“Otherwise what would you do? You would just write very fluffy, cozy books,” she said. “You know, suddenly I [would be] halfway through ‘Goblet of Fire’ and suddenly everyone would just have a really great life and … the plot would go AWOL.” Rowling also pointed out that King and Irving were not in a good position to ask for characters to be spared, with their own high literary body counts. “When fans accuse me of sadism, which doesn’t happen that often, I feel I’m toughening them up to go on and read John and Stephen’s books,” she said. “It’s a cruel literary world out there.”

Not all writers feel so conflicted – or so moderate – in their dispensing of death. You don’t get much crueler than George R R Martin, whose pen scythes it’s way through supporting and main characters alike. But Martin has always been a tough cookie when it comes to killing characters, as he reveals in one interview where he says that Gandalf should have stayed dead:

“I do think that if you’re bringing a character back, that a character has gone through death, that’s a transformative experience. Much as I admire Tolkien, I once again always felt like Gandalf should have stayed dead. That was such an incredible sequence in Fellowship of the Ring when he faces the Balrog on the Khazad-dûm and he falls into the gulf, and his last words are, “Fly, you fools.”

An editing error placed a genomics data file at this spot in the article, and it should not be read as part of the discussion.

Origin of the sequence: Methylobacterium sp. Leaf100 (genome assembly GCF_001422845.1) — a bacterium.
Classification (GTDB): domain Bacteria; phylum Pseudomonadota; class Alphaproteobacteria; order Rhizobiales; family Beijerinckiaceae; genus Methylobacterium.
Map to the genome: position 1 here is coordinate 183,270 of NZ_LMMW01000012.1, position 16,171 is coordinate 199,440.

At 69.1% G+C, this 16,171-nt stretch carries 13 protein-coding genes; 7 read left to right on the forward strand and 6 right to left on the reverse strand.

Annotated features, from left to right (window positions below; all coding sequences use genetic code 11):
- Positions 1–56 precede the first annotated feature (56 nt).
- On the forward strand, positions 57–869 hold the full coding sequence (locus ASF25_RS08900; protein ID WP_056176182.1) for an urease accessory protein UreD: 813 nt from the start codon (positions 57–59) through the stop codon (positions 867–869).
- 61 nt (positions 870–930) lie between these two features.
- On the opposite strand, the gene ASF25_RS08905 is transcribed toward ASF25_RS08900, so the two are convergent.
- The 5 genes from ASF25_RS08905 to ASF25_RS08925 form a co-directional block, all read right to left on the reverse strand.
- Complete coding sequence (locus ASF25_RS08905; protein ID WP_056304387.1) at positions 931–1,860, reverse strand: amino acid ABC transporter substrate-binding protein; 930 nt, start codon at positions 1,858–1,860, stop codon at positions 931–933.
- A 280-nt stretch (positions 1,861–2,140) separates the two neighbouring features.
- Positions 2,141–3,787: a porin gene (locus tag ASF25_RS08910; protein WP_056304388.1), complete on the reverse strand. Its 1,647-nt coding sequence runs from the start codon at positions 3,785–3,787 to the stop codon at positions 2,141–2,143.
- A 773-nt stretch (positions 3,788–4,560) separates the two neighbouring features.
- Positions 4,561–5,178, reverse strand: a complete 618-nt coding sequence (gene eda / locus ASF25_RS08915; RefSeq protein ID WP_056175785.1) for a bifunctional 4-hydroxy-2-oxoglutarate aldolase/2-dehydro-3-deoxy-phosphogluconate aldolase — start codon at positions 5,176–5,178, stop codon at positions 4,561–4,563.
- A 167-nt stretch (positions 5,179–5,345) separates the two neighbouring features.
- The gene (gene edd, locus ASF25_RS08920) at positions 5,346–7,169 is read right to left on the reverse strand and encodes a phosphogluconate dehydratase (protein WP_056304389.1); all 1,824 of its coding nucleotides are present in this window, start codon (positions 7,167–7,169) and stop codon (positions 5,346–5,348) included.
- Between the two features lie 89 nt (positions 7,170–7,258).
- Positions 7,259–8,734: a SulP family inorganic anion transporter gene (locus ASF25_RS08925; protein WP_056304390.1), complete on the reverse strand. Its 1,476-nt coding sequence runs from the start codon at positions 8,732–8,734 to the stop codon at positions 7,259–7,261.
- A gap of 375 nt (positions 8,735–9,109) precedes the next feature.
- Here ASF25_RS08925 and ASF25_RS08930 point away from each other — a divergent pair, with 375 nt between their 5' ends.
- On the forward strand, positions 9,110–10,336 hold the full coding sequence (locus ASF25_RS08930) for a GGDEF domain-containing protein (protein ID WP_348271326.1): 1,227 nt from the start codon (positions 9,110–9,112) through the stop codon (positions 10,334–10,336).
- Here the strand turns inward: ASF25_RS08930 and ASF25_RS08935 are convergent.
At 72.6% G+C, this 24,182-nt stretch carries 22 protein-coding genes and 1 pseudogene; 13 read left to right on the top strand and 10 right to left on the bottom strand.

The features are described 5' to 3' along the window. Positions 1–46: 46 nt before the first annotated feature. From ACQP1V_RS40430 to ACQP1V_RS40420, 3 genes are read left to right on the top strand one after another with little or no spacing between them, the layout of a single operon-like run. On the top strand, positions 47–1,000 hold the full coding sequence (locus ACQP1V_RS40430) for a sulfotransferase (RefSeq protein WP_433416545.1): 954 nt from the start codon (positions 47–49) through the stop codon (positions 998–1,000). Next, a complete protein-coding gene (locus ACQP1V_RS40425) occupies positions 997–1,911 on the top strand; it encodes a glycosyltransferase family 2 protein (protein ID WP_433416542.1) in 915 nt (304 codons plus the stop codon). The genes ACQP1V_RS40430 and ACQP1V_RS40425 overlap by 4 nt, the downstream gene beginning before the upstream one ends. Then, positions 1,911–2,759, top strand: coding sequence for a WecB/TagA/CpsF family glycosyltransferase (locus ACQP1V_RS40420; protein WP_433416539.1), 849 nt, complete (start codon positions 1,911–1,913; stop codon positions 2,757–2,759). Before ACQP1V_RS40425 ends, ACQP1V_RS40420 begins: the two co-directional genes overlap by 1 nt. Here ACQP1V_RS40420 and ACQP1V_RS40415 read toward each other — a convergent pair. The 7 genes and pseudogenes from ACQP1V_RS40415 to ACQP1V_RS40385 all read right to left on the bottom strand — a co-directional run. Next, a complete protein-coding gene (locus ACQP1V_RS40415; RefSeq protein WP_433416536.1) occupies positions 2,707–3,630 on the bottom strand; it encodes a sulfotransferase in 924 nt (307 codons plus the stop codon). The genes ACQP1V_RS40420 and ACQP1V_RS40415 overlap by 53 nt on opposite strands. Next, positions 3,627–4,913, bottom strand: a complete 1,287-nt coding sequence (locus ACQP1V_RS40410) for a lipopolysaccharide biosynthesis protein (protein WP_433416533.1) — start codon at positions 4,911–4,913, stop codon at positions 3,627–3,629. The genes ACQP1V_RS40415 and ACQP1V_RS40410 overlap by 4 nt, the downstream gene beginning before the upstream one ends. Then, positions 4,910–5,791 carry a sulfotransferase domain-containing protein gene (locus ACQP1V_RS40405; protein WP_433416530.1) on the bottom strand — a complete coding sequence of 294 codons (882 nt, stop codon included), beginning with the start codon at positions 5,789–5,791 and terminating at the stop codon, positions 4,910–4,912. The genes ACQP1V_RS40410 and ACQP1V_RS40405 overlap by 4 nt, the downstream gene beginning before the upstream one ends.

What power that had, how that grabbed me. And then he comes back as Gandalf the White, and if anything he’s sort of improved. I never liked Gandalf the White as much as Gandalf the Grey, and I never liked him coming back. I think it would have been an even stronger story if Tolkien had left him dead.”

And it’s not just the deaths of human characters that reader can find hard to deal with. When Stephen King had a character kick a dog to death in his novel Dead Zone he received more letters of complaint than ever before.”You want to be nice and say ‘I’m sorry you didn’t like that,’ but I’m thinking to myself number one, he was a dog not a person, and number two, the dog wasn’t even real.” I’m not the only one with a sympathetic streak for ponies, puppies and all things fluffy; readers can clearly emotionally invest in anything and everything in a book. So why would a writer choose to kill off characters, and choose to do so with seemingly reckless abandon?